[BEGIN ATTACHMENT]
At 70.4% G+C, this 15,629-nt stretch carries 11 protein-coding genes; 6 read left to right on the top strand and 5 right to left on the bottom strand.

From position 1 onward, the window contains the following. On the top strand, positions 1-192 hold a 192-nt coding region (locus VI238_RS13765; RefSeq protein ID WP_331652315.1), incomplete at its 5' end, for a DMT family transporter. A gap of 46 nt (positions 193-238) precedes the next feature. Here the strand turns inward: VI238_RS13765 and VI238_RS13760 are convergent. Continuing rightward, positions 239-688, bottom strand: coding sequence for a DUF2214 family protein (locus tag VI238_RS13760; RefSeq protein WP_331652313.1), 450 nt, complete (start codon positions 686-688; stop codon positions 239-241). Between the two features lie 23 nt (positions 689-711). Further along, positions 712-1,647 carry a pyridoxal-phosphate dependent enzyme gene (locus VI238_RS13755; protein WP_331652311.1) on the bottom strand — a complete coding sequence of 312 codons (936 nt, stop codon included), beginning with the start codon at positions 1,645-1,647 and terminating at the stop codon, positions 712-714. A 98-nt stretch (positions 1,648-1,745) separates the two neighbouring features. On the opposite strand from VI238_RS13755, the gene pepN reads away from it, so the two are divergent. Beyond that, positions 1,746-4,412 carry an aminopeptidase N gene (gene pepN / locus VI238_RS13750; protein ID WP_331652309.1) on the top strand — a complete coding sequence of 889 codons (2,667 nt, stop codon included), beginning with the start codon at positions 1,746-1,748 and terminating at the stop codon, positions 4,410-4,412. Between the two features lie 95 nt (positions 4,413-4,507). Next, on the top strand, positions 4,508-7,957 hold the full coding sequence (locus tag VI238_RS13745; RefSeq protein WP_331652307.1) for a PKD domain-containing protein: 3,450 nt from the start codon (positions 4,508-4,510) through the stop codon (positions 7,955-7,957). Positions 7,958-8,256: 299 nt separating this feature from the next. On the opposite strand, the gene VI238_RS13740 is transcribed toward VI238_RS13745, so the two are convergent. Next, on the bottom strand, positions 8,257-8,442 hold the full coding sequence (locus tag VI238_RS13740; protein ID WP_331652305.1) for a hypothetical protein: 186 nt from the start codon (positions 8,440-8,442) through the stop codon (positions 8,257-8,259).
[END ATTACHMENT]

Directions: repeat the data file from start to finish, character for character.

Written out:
At 70.4% G+C, this 15,629-nt stretch carries 11 protein-coding genes; 6 read left to right on the top strand and 5 right to left on the bottom strand.

From position 1 onward, the window contains the following. On the top strand, positions 1-192 hold a 192-nt coding region (locus VI238_RS13765; RefSeq protein ID WP_331652315.1), incomplete at its 5' end, for a DMT family transporter. A gap of 46 nt (positions 193-238) precedes the next feature. Here the strand turns inward: VI238_RS13765 and VI238_RS13760 are convergent. Continuing rightward, positions 239-688, bottom strand: coding sequence for a DUF2214 family protein (locus tag VI238_RS13760; RefSeq protein WP_331652313.1), 450 nt, complete (start codon positions 686-688; stop codon positions 239-241). Between the two features lie 23 nt (positions 689-711). Further along, positions 712-1,647 carry a pyridoxal-phosphate dependent enzyme gene (locus VI238_RS13755; protein WP_331652311.1) on the bottom strand — a complete coding sequence of 312 codons (936 nt, stop codon included), beginning with the start codon at positions 1,645-1,647 and terminating at the stop codon, positions 712-714. A 98-nt stretch (positions 1,648-1,745) separates the two neighbouring features. On the opposite strand from VI238_RS13755, the gene pepN reads away from it, so the two are divergent. Beyond that, positions 1,746-4,412 carry an aminopeptidase N gene (gene pepN / locus VI238_RS13750; protein ID WP_331652309.1) on the top strand — a complete coding sequence of 889 codons (2,667 nt, stop codon included), beginning with the start codon at positions 1,746-1,748 and terminating at the stop codon, positions 4,410-4,412. Between the two features lie 95 nt (positions 4,413-4,507). Next, on the top strand, positions 4,508-7,957 hold the full coding sequence (locus tag VI238_RS13745; RefSeq protein WP_331652307.1) for a PKD domain-containing protein: 3,450 nt from the start codon (positions 4,508-4,510) through the stop codon (positions 7,955-7,957). Positions 7,958-8,256: 299 nt separating this feature from the next. On the opposite strand, the gene VI238_RS13740 is transcribed toward VI238_RS13745, so the two are convergent. Next, on the bottom strand, positions 8,257-8,442 hold the full coding sequence (locus tag VI238_RS13740; protein ID WP_331652305.1) for a hypothetical protein: 186 nt from the start codon (positions 8,440-8,442) through the stop codon (positions 8,257-8,259).